Every residence at Fulton 555 starts out as a blank slate, but the architectural bones of these innovative new residences set them apart from other San Francisco condos for sale. Courtesy of interior design by AubreyMaxwell, Robbie McMillan and Marcus Keller’s visionary firm, Fulton 555’s common areas and sample residences speak to the aesthetic and creative spirit of San Francisco—and Hayes Valley in particular. Bold colors and an array of objects and surfaces that reference different cultures and continents give these homes a worldly sophistication and a sense of adventure, but the sleek and modern architecture of Fulton 555 also lends itself to warm, welcoming, and highly textured design elements. “We believe folks are looking for a balance between the excitement of life in city-center and the comfort, warmth, and security of what it means to be ‘at home’,” says McMillan. “Texture plays an important role in the form of natural wood, ceramics, and textiles. Together, all of these elements work to create the feeling of home as sanctuary and respite from high-energy days on the go.”
McMillan and Keller credit the neighborhood as a primary influence: “We were inspired by the strong design perspective of the Hayes Valley neighborhood and the incredible range of apparel and design resources just steps away from the building,” McMillan says. “Three of the local clothing stores stood out as distinctive profiles of design-driven Hayes Valley residents—Dish Boutique, Reliquary, and Triple Aught Design. We had a blast creating our interior design profiles to reflect the people we could imagine living in each of these unique homes.”
In other words, if these boutiques were Fulton 555 residents, what would their living spaces look like? This thought experiment ultimately formed the distinctive looks of each model residence. So, when AubreyMaxwell made Dish Boutique the unofficial mood board of the one-bedroom model apartment, they were attentive to Dish’s reputation for carrying the work of independent designers and catering to shoppers with a clear affection for nature and a “modern bohemian aesthetic.” The Dish shopper wears stylish sandals and little or no makeup and craves texture and pattern, but only if it’s understated. Correspondingly, AubreyMaxwell used a dreamy grisaille wallpaper in the bedroom to evoke the delicate, slightly faded look of an antique print and included clusters of earthy ceramics by local artist Julie Cloutier. For the living area, Minimal, a local Hayes Valley purveyor of chic furniture and accessories, provided the Godot sofa by Menu, decorative throw pillows, and the Clamp floor lamp by Pablo Designs.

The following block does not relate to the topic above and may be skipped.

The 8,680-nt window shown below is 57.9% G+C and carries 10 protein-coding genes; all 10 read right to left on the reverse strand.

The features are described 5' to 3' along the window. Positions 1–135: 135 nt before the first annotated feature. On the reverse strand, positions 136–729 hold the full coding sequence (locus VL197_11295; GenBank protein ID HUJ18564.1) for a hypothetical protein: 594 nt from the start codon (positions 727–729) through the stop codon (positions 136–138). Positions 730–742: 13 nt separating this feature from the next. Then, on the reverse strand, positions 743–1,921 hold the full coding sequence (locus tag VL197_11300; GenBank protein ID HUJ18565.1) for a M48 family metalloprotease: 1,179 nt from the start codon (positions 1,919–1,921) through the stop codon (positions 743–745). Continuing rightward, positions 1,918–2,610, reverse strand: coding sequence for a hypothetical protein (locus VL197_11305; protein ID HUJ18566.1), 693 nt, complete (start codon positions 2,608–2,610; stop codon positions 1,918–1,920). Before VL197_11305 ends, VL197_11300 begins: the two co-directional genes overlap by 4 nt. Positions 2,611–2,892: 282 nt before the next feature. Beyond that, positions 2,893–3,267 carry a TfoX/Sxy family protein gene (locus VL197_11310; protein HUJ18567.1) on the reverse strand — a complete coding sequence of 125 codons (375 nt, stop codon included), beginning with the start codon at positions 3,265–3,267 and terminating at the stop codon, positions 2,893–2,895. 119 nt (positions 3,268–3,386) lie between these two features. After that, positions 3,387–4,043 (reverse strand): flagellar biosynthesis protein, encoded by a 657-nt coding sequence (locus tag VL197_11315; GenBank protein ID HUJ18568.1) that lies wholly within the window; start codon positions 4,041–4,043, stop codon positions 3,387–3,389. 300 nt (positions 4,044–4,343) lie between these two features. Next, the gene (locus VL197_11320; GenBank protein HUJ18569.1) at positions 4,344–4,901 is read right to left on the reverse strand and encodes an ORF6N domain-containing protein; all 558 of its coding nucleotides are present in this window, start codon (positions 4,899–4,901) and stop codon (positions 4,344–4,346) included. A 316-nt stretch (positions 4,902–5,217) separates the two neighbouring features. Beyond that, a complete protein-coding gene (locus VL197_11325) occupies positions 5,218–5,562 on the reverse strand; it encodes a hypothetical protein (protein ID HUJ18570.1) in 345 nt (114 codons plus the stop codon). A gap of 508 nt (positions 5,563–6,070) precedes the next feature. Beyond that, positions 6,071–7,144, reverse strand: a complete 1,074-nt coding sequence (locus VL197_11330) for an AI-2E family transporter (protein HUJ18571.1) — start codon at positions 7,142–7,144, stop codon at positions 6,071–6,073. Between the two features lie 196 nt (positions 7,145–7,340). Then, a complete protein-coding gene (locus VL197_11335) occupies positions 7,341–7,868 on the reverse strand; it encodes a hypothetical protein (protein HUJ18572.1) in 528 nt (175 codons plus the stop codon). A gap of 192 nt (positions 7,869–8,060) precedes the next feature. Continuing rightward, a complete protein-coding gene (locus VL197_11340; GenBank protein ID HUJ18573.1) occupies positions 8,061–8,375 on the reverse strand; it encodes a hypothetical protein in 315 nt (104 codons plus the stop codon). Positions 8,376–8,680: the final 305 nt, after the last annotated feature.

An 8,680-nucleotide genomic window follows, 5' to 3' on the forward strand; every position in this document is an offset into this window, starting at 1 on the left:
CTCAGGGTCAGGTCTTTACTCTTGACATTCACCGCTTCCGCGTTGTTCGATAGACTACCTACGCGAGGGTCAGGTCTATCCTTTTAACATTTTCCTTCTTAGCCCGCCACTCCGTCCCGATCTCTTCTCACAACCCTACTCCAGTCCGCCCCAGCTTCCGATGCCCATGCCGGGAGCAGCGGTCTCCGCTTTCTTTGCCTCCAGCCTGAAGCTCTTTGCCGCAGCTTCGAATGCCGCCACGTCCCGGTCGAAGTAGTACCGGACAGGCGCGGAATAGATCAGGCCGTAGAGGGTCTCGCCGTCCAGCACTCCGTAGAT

The two-bedroom model residence is the domain of Reliquary. AubreyMaxwell envisioned this home as the base for a dynamic duo, perhaps a millennial couple that loves to travel and bring back unique, eye-catching souvenirs from their adventures. McMillan describes the style as “eclectic and humorous, but sharp,” combining a sense of whimsy with an eye for style and a love of entertaining. Warm, but not stuffy. For this space, Minimal provided a welcoming and well-designed coffee table, which AubreyMaxwell paired with a custom Fulton sofa by the local furniture studio BenchMade Modern. The conversation piece on the coffee table is a stunning spherical ceramic vessel by Heather Rosenman, and gorgeous prints of Miles Jackler’s nature and surfing photography liven up the walls. A custom cabinet with a bright yellow “horn,” evocative of an old-fashioned phonograph, pipes music via a hidden Bluetooth speaker.
For the townhome, the pair looked to Triple Aught Design for inspiration and determined that the interior design would cater to a “sharp yet casual outdoorsman and traveler,” someone who enjoys spontaneity and all the pleasures that Northern California has to offer. “In the townhouse model home, it becomes clear the resident has a love of surfing and nature,” says McMillan. “Our goal at Fulton 555 was to address every open wall space and show how each area of a home can be activated by a personal art collection displayed with careful consideration.” Therefore, a grouping of Miles Jackler images evoke sun and sand in the atmospheric study, while, in the living area, a cluster of decorative sake bottles from nearby True Sake offers a distinct and different twist on the traditional cocktail hour. Meanwhile, in the bedroom, AubreyMaxwell utilized the expertise of Paloma, a local studio that produces one-of-a-kind leather goods by hand. The weathered headboard looks like an antique, but, in fact, it traces its roots straight to modern-day Hayes Valley, where designers and craftspeople deftly combine old and new. McMillan is hopeful that Fulton 555 residents will embrace the ethos of these local creators: “We partnered with the vibrant community of small businesses, artists, and makers in the area to create a design language that reflects this unique place and the tremendous talent that helps to define it. We’d like to encourage investigation of the vast resources for design, art, and lifestyle all around you at Fulton 555.”